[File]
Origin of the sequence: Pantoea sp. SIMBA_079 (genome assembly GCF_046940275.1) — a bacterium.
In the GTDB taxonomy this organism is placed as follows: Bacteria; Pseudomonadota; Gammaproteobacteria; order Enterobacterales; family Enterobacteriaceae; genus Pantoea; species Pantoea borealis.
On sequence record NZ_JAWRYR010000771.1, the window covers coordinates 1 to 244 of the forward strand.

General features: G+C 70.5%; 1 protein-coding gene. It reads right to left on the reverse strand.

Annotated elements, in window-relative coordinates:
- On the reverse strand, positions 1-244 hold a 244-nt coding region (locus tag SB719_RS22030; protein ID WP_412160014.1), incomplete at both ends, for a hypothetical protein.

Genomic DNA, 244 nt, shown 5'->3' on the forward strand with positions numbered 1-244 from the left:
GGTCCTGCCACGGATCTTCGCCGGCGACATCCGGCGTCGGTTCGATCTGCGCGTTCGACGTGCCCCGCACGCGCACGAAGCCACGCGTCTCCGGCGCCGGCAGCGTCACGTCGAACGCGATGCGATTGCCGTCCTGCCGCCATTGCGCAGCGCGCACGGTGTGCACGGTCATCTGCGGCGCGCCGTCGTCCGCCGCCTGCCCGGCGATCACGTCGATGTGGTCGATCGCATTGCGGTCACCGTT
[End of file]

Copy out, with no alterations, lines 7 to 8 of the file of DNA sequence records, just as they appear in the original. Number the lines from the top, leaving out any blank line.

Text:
Genomic DNA, 244 nt, shown 5'->3' on the forward strand with positions numbered 1-244 from the left:
GGTCCTGCCACGGATCTTCGCCGGCGACATCCGGCGTCGGTTCGATCTGCGCGTTCGACGTGCCCCGCACGCGCACGAAGCCACGCGTCTCCGGCGCCGGCAGCGTCACGTCGAACGCGATGCGATTGCCGTCCTGCCGCCATTGCGCAGCGCGCACGGTGTGCACGGTCATCTGCGGCGCGCCGTCGTCCGCCGCCTGCCCGGCGATCACGTCGATGTGGTCGATCGCATTGCGGTCACCGTT